To Eat or Not to Eat: The power of choice. A Question of Self-Deprivation vs Self-Empowerment
One of the first things you learn about personal accountability is that it all comes down to being able to tell the difference between have to and choose to.
Of course, we choose to engage in whatever things we like to do in our leisure time; things like read or watch TV or play golf or skydive. And yet beyond that, most of the things that make up our daily lives are also things we choose to do, even if we find these things to be not much fun. For instance, some of us choose to mow the lawn, because we like the consequence of having our homes look well-maintained. We choose to take out the garbage to avoid the consequence of trash piling up in the kitchen. While it is true that we have to eat to survive, we choose what to eat. We choose to work, pay taxes, or commute to a job because we choose to support a certain lifestyle, even if we (at times) feel irritation toward some aspects of these choices. Put succinctly, while we have to do the things necessary for our literal survival, we get to choose to do these things the way that we see fit. (Yes, we could even jump into the philosophical rabbit hole that says that taking steps to insure survival is kind of a choice as well, but that sort of meandering is well beyond my point.)
And what is my point? My point is that owning the fact that it is our choice to do even the things that we do not particularly like to do (like walking the dog on a cold night) makes us feel self-empowered, rather than forced to do these things. We take certain actions by choice to make our lives function. Pretending that these things are not choices leaves us feeling less powerful, and possibly even pissed-off. People who feel less powerful often feel like victims. And nothing comes into focus with as much clarity in this Choose To/Have To dynamic as does our relationship with food. (As I frequently observe about other aspects of the human condition, the relationship we have with food reflects the relationship we have with other areas of our lives.)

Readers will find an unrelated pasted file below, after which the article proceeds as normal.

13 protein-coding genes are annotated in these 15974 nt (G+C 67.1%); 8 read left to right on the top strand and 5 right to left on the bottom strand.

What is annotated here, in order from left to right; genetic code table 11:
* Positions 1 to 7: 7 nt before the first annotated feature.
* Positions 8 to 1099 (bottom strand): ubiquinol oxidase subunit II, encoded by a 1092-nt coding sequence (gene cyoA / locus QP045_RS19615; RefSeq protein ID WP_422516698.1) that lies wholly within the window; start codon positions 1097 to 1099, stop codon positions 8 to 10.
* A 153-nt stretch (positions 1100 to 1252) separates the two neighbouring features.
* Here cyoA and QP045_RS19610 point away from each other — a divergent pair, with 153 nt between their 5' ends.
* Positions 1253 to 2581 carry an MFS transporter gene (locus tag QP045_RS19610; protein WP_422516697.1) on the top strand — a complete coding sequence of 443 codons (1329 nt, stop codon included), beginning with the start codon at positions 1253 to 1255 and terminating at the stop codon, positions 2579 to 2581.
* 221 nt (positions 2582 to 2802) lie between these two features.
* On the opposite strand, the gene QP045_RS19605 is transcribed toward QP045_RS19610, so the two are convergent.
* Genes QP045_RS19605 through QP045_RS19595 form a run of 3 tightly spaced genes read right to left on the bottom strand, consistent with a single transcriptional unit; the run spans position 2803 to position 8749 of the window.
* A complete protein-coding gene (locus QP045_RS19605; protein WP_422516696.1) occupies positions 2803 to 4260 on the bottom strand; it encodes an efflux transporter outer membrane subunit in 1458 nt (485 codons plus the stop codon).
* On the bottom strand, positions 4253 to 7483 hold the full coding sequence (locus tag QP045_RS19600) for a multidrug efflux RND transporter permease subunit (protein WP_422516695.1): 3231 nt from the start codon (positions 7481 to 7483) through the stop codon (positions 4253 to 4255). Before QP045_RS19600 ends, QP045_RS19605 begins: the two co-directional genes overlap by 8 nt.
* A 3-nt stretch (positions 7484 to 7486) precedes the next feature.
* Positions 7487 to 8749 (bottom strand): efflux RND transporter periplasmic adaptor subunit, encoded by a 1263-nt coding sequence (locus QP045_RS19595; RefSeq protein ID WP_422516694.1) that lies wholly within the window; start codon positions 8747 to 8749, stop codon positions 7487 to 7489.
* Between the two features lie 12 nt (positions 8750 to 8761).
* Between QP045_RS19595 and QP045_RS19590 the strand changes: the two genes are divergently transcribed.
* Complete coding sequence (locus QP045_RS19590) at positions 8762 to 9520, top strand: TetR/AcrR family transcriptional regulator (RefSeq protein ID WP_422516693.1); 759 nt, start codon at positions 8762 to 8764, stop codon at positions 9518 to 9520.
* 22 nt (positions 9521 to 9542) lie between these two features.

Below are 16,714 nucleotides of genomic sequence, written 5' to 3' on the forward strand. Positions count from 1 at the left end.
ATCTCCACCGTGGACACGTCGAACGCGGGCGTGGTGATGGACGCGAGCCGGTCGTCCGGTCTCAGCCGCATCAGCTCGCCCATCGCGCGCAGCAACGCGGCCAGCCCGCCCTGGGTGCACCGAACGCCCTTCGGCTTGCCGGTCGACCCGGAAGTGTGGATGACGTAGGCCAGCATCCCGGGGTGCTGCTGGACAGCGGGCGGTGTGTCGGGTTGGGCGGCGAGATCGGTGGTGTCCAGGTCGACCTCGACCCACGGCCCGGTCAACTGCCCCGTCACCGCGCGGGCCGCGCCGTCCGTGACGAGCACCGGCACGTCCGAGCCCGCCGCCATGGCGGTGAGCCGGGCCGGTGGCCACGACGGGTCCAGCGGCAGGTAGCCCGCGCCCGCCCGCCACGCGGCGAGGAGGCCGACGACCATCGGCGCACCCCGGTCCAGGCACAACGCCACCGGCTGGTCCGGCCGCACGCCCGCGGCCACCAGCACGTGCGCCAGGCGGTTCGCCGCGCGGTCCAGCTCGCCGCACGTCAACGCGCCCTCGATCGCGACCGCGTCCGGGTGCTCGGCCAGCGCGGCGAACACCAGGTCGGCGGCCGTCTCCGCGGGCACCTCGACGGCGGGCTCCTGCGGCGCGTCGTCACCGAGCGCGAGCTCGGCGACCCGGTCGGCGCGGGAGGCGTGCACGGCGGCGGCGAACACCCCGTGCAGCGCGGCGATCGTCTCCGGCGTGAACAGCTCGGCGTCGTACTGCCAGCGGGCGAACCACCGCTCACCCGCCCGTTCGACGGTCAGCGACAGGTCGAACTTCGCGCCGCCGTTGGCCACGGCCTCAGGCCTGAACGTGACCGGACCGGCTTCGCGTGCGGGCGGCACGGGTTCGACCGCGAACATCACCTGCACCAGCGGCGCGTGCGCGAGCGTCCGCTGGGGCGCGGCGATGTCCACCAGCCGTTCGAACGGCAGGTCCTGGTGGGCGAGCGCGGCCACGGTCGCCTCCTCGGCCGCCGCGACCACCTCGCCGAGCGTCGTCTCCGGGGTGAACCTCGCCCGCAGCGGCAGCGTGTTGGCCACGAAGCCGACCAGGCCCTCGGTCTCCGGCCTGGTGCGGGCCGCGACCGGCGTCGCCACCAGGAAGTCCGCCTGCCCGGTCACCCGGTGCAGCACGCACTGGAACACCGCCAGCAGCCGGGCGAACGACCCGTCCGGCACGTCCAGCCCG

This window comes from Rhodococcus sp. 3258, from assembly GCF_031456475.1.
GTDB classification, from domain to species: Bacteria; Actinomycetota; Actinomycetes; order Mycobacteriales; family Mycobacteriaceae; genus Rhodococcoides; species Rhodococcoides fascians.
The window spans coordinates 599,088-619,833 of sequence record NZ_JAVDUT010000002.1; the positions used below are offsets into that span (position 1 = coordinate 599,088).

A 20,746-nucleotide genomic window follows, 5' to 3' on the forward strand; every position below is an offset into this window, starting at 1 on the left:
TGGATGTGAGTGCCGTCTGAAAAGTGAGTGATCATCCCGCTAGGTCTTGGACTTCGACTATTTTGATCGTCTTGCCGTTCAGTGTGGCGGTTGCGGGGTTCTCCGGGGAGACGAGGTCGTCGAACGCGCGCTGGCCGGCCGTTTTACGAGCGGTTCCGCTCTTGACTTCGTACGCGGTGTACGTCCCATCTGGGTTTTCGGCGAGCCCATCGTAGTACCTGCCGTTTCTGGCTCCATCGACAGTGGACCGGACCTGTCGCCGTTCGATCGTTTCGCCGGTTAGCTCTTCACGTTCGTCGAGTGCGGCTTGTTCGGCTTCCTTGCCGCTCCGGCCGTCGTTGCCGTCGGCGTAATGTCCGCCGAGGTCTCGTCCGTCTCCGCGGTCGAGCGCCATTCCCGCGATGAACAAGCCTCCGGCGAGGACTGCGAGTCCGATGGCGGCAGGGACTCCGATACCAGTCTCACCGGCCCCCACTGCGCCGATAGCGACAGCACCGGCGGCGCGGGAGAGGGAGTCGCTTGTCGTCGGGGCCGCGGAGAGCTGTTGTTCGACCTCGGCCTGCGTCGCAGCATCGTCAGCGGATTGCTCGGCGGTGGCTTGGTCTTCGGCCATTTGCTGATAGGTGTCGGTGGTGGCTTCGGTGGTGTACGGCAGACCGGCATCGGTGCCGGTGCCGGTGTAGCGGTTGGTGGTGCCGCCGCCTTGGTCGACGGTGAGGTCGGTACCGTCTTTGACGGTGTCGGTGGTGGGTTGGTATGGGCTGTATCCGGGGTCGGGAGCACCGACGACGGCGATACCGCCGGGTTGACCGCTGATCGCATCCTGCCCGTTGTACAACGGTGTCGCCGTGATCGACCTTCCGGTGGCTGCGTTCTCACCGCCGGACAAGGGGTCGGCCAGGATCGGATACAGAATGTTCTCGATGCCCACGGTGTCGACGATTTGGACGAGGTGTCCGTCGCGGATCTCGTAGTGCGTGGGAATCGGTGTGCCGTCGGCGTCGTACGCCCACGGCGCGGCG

I have many clients who will come to my office and confess that they’ll be at –for example– a party, and be really “good” and not have any of the selection of cakes and pies offered, only to go home feeling deprived and end up inhaling a box of Thin Mint Girl Scout cookies. They hate this behavior, yet feel powerless to stop it. (Ah, this is why diets based on deprivation so rarely work. Dieters often, on some deep level, feel a tinge of victimhood and resentment. “Why do those lucky people get to eat cakes and pies, while I gotta be on this stinky old diet?” laments a voice deep within.)
I often point out that most of these “dieters” are avoiding desserts because they have told themselves that they have to… when avoiding desserts is actually a choice. And if you feel deprived –feelings of deprivation being an instinctive reaction to what feels like scarcity– you are likely to make a choice to compensate for that feeling of lack. So you eat the cake even though you promised yourself you wouldn’t… when the choice was actually with you the whole time. The catch here is, of course, that if you simply choose to do something, you can just as easily choose not to. The issue is not the choice, but ignoring the fact that it was ever a choice in the first place.
The good news here is that when we acknowledge the fact that skipping dessert is our choice, then that cake doesn’t feel so unattainable and it automatically holds less power over us. We may, or may not, choose to eat the cake; we are empowering ourselves to make that choice. We might choose to have a large portion tonight, or maybe a little taste, or choose to eat it another day. Notice how never saying never makes the idea of the food less threatening! If we choose not to eat it, fine, we are empowered to do so. If we choose to go ahead and eat it, fine, we are also empowered to do so and can eat it without feeling like we are letting ourselves down or betraying a position.
An empowered eater –that is, an eater who acknowledges that she is the one who chooses what and when to eat– learns to trust and honor their hunger and fullness cues. They learns how to intuitively regulate their food choices; balsamic salad today, chocolate cake tomorrow, salmon on Tuesday, ice cream whenever. An empowered eater is a mindful eater, appreciating food consciously without giving it too much power.
So… resent the diet.. or respect yourself?
The choice is yours.